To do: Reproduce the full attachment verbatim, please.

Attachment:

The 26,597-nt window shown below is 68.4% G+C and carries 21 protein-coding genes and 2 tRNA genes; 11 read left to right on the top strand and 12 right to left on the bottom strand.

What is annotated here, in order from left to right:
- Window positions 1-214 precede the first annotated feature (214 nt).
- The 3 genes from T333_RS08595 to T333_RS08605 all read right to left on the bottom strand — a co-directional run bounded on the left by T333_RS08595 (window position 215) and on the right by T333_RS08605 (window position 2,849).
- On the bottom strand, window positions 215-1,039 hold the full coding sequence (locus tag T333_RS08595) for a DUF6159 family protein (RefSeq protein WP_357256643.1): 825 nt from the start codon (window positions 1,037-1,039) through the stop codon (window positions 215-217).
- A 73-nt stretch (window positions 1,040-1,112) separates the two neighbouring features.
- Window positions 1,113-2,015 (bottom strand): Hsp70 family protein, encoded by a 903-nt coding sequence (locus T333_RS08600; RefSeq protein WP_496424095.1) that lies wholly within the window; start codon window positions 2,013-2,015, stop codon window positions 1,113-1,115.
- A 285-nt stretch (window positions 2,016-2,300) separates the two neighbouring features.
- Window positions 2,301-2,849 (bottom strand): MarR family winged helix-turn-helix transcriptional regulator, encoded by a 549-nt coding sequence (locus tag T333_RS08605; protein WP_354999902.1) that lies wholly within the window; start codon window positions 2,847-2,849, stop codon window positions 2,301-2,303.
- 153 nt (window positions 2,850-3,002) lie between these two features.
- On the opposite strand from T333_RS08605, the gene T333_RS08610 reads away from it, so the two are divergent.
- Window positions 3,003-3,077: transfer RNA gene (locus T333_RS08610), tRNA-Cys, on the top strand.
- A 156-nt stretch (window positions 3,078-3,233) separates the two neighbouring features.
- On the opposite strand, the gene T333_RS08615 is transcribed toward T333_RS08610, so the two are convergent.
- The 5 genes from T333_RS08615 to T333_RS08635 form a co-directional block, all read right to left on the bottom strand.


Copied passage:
The 26,597-nt window shown below is 68.4% G+C and carries 21 protein-coding genes and 2 tRNA genes; 11 read left to right on the top strand and 12 right to left on the bottom strand.

What is annotated here, in order from left to right:
- Window positions 1-214 precede the first annotated feature (214 nt).
- The 3 genes from T333_RS08595 to T333_RS08605 all read right to left on the bottom strand — a co-directional run bounded on the left by T333_RS08595 (window position 215) and on the right by T333_RS08605 (window position 2,849).
- On the bottom strand, window positions 215-1,039 hold the full coding sequence (locus tag T333_RS08595) for a DUF6159 family protein (RefSeq protein WP_357256643.1): 825 nt from the start codon (window positions 1,037-1,039) through the stop codon (window positions 215-217).
- A 73-nt stretch (window positions 1,040-1,112) separates the two neighbouring features.
- Window positions 1,113-2,015 (bottom strand): Hsp70 family protein, encoded by a 903-nt coding sequence (locus T333_RS08600; RefSeq protein WP_496424095.1) that lies wholly within the window; start codon window positions 2,013-2,015, stop codon window positions 1,113-1,115.
- A 285-nt stretch (window positions 2,016-2,300) separates the two neighbouring features.
- Window positions 2,301-2,849 (bottom strand): MarR family winged helix-turn-helix transcriptional regulator, encoded by a 549-nt coding sequence (locus tag T333_RS08605; protein WP_354999902.1) that lies wholly within the window; start codon window positions 2,847-2,849, stop codon window positions 2,301-2,303.
- 153 nt (window positions 2,850-3,002) lie between these two features.
- On the opposite strand from T333_RS08605, the gene T333_RS08610 reads away from it, so the two are divergent.
- Window positions 3,003-3,077: transfer RNA gene (locus T333_RS08610), tRNA-Cys, on the top strand.
- A 156-nt stretch (window positions 3,078-3,233) separates the two neighbouring features.
- On the opposite strand, the gene T333_RS08615 is transcribed toward T333_RS08610, so the two are convergent.
- The 5 genes from T333_RS08615 to T333_RS08635 form a co-directional block, all read right to left on the bottom strand.